The logic just isn’t there for me.
Consider these two statements:
Socially acceptable: “Tommy, be kind to Jasmine. Why?? Just because, ok!?”
Socially unacceptable: “Tommy, we need to be kind to our neighbor. Why?? Jesus taught us that in the Bible!”
Some would argue the difference is the WAY we speak about being kind. I.e. that we should assert our children be nice “just because it’s the “right thing”” and somehow because it rests on zero standards other than socially accepted norms, that’s more “free thinking-y” then by referencing a book that has existed long before our society, or our society’s accepted norms.
That assertion doesn’t work for me, personally.
But, that’s the argument in general. If you get there on your own (does anyone REALLY) you’re super awesome. If you get there by reading an ancient (Holy) text-- you’re weak!
Number Two: it implies that I believe I am in control over my child’s salvation
The idea that I am “shoving Christianity down my child’s throat” is generally accepted to be a reaction to my “fantastical idea” that my child is worthy or needs salvation from a higher power.
The world would see my Bible studies and church going and prayers over my children as an attempt to control them; as if, if I just say the right thing in the right way or threaten them in some way or brainwash them in some way that I will feel better about their eternal destiny.
Ask any Christian parent EVER and this could not be further from the truth.
God, is such a good God, because he didn’t send out dictators and he didn’t come to enslave us.
He came to free us so that we might be free. Period.
A (true and healthy) relationship with Jesus does not, it just does not, create a desire to beat the love of God into anyone, ever.
Least of all our children.
I bring my children to church because, yes, I want them to have a relationship with Jesus because, as I have experienced, it is the only way to 1) be saved 2) be TRULY joyful and experience all the wonder that God has for us on this Earth and in the next.
But saying that I do it to coerce some sort of “blind little Christian army” is just preposterous.
My children are humans. I am a human.
I can no sooner force behaviors of any kind on my children in an effort to create a relationship with the Father than I could experience God myself through a laundry list of “good things I’ve done.”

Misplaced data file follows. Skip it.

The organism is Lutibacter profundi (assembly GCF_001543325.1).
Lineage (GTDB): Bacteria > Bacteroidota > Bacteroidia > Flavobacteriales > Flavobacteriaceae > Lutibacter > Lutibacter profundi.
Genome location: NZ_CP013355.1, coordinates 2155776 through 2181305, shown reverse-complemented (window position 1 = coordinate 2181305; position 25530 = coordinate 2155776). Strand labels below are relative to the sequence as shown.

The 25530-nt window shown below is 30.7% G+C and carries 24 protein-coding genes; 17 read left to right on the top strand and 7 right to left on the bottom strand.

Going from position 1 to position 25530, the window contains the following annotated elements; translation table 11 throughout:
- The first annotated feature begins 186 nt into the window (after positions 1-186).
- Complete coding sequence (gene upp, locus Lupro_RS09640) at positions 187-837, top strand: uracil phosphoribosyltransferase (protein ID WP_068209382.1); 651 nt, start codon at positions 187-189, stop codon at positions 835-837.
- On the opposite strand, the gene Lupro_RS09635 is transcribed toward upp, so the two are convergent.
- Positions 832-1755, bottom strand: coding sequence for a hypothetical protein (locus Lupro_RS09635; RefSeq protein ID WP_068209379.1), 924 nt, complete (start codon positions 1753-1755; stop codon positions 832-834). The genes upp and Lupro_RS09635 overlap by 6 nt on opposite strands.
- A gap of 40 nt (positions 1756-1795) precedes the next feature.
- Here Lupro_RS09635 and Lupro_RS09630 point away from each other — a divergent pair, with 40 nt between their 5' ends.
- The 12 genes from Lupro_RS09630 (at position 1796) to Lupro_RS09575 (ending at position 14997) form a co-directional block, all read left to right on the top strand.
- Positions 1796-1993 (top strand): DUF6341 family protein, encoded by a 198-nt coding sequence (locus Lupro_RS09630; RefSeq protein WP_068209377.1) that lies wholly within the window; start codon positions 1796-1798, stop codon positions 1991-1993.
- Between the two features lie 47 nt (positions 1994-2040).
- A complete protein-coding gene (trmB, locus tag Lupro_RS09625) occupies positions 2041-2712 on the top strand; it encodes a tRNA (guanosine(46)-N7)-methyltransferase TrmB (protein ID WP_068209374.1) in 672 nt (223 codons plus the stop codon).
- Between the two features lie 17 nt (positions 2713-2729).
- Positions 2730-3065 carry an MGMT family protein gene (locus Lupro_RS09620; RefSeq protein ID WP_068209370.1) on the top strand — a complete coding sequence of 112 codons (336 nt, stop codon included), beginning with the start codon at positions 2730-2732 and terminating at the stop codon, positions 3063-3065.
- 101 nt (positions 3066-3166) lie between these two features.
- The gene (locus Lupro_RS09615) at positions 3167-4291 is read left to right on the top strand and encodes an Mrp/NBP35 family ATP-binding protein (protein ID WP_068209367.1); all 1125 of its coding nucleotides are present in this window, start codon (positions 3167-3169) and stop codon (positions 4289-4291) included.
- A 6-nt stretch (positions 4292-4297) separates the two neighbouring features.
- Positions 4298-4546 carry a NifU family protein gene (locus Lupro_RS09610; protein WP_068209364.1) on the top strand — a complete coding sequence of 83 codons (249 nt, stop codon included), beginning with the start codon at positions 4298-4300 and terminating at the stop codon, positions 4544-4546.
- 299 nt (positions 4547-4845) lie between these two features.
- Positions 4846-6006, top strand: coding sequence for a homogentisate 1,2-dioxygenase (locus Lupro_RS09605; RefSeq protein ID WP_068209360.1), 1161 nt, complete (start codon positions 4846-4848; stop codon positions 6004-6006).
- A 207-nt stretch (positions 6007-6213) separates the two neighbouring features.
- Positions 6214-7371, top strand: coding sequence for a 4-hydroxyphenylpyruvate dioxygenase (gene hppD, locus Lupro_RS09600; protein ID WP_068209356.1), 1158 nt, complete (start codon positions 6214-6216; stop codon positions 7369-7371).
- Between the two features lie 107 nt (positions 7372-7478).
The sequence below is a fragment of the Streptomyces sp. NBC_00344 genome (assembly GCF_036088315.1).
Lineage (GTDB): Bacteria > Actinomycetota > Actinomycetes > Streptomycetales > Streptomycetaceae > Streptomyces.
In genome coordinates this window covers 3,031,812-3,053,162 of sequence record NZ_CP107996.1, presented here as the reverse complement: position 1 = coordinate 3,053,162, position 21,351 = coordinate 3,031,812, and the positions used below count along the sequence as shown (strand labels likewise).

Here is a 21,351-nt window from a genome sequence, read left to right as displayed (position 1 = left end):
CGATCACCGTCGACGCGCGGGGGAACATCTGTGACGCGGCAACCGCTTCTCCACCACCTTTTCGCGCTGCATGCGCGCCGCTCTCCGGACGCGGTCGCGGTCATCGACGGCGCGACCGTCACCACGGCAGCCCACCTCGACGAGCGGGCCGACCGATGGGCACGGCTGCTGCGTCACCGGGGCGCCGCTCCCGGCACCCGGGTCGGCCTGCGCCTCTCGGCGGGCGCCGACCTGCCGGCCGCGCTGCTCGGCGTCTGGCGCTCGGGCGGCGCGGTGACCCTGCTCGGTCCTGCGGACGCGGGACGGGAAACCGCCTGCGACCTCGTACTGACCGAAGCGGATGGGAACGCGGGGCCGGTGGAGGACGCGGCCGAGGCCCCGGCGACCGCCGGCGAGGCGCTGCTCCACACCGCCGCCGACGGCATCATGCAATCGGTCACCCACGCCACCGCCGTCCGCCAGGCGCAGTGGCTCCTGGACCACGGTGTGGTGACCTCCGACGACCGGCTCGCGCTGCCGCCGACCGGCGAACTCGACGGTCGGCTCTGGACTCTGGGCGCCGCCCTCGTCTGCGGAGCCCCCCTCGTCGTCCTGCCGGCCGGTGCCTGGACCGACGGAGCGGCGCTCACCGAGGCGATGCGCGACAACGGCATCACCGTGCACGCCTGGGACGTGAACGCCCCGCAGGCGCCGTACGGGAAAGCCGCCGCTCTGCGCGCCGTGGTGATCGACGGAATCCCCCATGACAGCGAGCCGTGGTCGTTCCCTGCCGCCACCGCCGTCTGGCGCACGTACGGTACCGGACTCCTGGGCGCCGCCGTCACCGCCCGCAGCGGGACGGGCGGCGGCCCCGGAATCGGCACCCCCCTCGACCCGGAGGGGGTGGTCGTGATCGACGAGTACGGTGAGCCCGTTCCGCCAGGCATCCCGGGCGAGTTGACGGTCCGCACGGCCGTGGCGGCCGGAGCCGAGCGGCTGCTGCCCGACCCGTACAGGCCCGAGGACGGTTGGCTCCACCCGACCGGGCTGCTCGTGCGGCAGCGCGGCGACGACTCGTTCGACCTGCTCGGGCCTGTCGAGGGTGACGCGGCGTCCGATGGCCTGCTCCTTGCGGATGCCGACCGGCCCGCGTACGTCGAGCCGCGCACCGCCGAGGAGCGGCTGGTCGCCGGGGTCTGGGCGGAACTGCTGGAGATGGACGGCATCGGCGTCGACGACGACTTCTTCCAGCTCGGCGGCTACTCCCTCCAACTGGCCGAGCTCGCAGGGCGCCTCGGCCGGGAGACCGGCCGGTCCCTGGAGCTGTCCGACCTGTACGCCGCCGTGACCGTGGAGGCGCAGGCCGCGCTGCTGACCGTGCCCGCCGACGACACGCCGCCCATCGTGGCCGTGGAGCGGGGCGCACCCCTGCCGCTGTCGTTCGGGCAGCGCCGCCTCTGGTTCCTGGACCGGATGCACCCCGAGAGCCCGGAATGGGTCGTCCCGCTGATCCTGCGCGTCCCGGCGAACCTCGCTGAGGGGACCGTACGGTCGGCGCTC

Relationship with God just doesn’t work that way.
My children have free will (good GOD do some of them have more generous doses than others!).
Praise the Lord for that.
I can bring a horse to water, but I can’t make him drink.
That’s a hard pill to swallow for someone who believes that their children’s souls are being fought for every day with real eternal consequences.
Ultimately, it is between the Father and each of my children. Am I to encourage my children? Yes.
Could I force them even if I wanted to? No way.
I can throw my kids in a car and drag them to church (luckily not something I have to deal with right now, they love church, but it's still a lot of bubbles and singing songs right now).
But I am under zero illusion that will “save” them in any sense of the term.
They don’t need to “be kind” and “go to church” and “sit nicely” and “eat their veggies” and “take communion” and “pray” and “memorize Bible verses.”
They need Jesus. The Risen King. The Lord of Lords.
If you’ve met my oldest, I don’t have any idea how you could assert that he is a Christian because I “forced” him or “coerced him” to be.
So, call my Christian home a waste of time, or silly, or careless, or a waste of money, or Amish, or weird.
But, my Christian home is not abusive and certainly not brainwash-y.
My kids will always be encouraged to think hard and think long (think left and think right, right Dr. Suess?).
We will not avoid the hard questions. We will not skirt around the issue.
We will give them solid answers to solid questions based on a text that we believe to be in the infallible word of a Living God, King Jesus.